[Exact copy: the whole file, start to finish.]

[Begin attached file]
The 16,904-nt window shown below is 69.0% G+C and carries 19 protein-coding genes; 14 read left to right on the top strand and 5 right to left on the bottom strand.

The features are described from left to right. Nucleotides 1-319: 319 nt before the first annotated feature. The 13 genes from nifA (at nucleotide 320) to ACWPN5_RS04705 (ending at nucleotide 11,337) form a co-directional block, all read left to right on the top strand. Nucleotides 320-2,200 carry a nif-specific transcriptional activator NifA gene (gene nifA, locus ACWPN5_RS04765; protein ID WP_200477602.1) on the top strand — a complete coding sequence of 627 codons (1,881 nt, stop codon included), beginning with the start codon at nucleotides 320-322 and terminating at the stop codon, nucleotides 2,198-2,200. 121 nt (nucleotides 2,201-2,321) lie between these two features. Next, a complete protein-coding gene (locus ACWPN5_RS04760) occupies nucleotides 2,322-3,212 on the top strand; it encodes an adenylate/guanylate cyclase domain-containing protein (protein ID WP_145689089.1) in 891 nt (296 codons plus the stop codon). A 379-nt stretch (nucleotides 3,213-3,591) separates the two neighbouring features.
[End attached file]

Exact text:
The 16,904-nt window shown below is 69.0% G+C and carries 19 protein-coding genes; 14 read left to right on the top strand and 5 right to left on the bottom strand.

The features are described from left to right. Nucleotides 1-319: 319 nt before the first annotated feature. The 13 genes from nifA (at nucleotide 320) to ACWPN5_RS04705 (ending at nucleotide 11,337) form a co-directional block, all read left to right on the top strand. Nucleotides 320-2,200 carry a nif-specific transcriptional activator NifA gene (gene nifA, locus ACWPN5_RS04765; protein ID WP_200477602.1) on the top strand — a complete coding sequence of 627 codons (1,881 nt, stop codon included), beginning with the start codon at nucleotides 320-322 and terminating at the stop codon, nucleotides 2,198-2,200. 121 nt (nucleotides 2,201-2,321) lie between these two features. Next, a complete protein-coding gene (locus ACWPN5_RS04760) occupies nucleotides 2,322-3,212 on the top strand; it encodes an adenylate/guanylate cyclase domain-containing protein (protein ID WP_145689089.1) in 891 nt (296 codons plus the stop codon). A 379-nt stretch (nucleotides 3,213-3,591) separates the two neighbouring features.